# Drunken Walk

1. Oct 4, 2004

### Nexus[Free-DC]

There's an old problem concerning an old drunken person who is so sloshed he can't walk properly: he's got a 50/50 chance of stepping a metre forwards; otherwise he moves a metre backwards. It can be shown that he winds up where he started infinitely many times and that his average displacement from the origin is zero.

Let's say that his displacement from the origin is positive in the forward direction and negative in the backwards direction.

Now suppose we put a wall at the origin so that he can't move into the negative area. If he's at zero and tries to move backwards he just stays where he is. What then is his average displacement? I have a feeling it's a positive constant but have no idea how to go about showing that. Does anyone have any ideas?

2. Oct 4, 2004

### chroot

Staff Emeritus
I have a feeling the average displacement is unbounded and tends to infinity, but I'm not sure how to prove it. I'm looking into how I might conduct such a proof. A simple, non-proof sort of argument is this one:

In the normal 1D walk, the line is bounded on each end by $-\infty$ and $\infty$, which have the properties you'd like to give to your wall. An attempt to move past infinity leaves you at infinity, for example. (Does the fact that infinity is not number conflict with this use?)

The average displacement for a normal 1D walk is exactly halfway between its boundaries, negative and positive infinity: zero. (Is this a mathematically sensible statement?)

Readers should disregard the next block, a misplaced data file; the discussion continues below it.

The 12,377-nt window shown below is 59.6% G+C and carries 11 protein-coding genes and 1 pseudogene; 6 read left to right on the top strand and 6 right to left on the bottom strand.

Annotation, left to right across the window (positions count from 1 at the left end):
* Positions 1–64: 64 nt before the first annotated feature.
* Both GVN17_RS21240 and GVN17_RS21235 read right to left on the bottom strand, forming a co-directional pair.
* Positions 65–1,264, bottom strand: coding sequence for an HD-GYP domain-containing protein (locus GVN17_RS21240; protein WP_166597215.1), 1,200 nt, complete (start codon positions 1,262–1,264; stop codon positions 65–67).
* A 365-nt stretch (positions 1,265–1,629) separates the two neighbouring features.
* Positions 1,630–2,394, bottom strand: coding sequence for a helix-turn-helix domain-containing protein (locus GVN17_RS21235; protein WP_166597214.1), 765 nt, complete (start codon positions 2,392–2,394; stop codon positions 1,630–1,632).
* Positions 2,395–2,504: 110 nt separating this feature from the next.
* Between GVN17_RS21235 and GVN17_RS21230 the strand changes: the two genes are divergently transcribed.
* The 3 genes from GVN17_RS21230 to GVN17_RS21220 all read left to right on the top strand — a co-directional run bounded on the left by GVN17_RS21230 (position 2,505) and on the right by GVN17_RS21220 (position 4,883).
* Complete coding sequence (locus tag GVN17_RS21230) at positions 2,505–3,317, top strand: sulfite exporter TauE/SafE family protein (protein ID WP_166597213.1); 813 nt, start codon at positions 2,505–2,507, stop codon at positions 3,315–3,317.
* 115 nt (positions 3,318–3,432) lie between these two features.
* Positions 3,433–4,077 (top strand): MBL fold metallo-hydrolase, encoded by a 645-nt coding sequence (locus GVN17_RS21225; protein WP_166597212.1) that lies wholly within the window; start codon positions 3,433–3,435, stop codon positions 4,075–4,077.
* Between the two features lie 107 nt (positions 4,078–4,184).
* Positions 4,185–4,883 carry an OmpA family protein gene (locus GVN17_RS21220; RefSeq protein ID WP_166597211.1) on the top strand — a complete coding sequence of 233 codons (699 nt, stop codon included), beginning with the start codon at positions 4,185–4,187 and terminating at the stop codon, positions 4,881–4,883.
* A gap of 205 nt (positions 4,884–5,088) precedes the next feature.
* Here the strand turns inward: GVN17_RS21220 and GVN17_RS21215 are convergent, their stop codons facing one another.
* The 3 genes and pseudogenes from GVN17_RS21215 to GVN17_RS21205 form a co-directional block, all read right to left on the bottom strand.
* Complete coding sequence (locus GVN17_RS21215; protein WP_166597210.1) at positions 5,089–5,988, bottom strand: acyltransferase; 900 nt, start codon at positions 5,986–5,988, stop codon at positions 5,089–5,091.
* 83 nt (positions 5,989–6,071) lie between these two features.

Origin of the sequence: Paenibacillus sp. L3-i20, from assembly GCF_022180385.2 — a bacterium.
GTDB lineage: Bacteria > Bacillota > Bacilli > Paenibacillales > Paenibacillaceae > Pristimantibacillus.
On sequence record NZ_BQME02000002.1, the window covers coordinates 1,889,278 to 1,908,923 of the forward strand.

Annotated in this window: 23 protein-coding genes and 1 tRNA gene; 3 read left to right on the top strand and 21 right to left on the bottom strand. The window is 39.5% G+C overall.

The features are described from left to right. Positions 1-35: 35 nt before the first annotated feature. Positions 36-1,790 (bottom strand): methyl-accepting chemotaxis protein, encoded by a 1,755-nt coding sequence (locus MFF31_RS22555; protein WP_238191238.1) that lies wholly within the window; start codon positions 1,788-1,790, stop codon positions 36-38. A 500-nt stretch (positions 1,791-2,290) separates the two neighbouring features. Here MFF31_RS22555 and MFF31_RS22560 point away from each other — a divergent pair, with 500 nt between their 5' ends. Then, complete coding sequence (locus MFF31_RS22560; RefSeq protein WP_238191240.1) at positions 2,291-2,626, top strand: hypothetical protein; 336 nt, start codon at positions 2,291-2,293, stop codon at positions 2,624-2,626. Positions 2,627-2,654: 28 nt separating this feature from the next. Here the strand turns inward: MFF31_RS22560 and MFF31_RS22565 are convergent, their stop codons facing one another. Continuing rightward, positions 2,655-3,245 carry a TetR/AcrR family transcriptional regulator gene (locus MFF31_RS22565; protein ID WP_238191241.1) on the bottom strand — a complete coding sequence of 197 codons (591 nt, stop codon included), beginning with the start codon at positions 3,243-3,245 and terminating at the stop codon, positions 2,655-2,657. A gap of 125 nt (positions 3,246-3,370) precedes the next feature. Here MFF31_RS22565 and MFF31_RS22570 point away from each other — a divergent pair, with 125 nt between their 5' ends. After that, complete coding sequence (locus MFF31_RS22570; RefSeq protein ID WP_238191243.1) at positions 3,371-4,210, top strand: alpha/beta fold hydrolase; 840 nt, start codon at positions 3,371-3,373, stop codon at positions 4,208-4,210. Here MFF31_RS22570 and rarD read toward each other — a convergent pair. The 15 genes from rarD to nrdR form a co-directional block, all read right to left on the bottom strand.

Your modified 1D walk has boundaries at 0 and positive infinity. Its average displacement is also halfway between its boundaries. Halfway between zero and positive infinity is actually infinity, too, so the average displacement is infinity. In other words, it has no average displacement.

I think I'm on the right track, but I'm sure someone with more mathematical skill can answer with more rigor.

- Warren

3. Oct 4, 2004

### Gonzolo

I am quite positive that the random walk problem leads directly to a gaussian distribution, so gaussian statistics might help. You might want to find the x-position where the area under the curve is the same on either side. It might not be what you're looking for, but it might be related.

4. Oct 4, 2004

### chroot

Staff Emeritus
Gonzolo,

This is not a 1D random walk, it's a modified 1D random walk -- so it no longer needs to lead directly to a gaussian distribution. I'm quite sure the average displacement is undefined (or infinite, if you'd prefer).

- Warren

5. Oct 4, 2004

### Gonzolo

Just adding input. Is the number of steps N finite or infinite?

6. Oct 4, 2004

### chroot

Staff Emeritus
I assumed by "average displacement" you meant the limit the average displacement tends to in an infinite random walk.

- Warren

7. Oct 4, 2004

### Gonzolo

It might be possible to show a relation between the average position and N, and then indeed prove where this position tends to when N tends toward infinity.

8. Oct 4, 2004

### Gokul43201

Staff Emeritus
The problem is not well defined. What is meant by "average displacement" ?

Edit: IGNORE THE FOLLOWING. I MISREAD THE ORIGINAL QUESTION. SORRY

All this models is a "counter" which, every second adds to itself 0 or 1 with equal probability. The value of the counter will approximate a linear funtion of time with slope 0.5 sec^{-1}.

Last edited: Oct 4, 2004
9. Oct 4, 2004

### chroot

Staff Emeritus
Does it? I don't see how that is possible.

-Warren

10. Oct 4, 2004

### CRGreathouse

This would be true only if the wall moved behind the person.

11. Oct 4, 2004

### Gokul43201

Staff Emeritus
That's what I thought I read. My bad...completely ignore my previous post.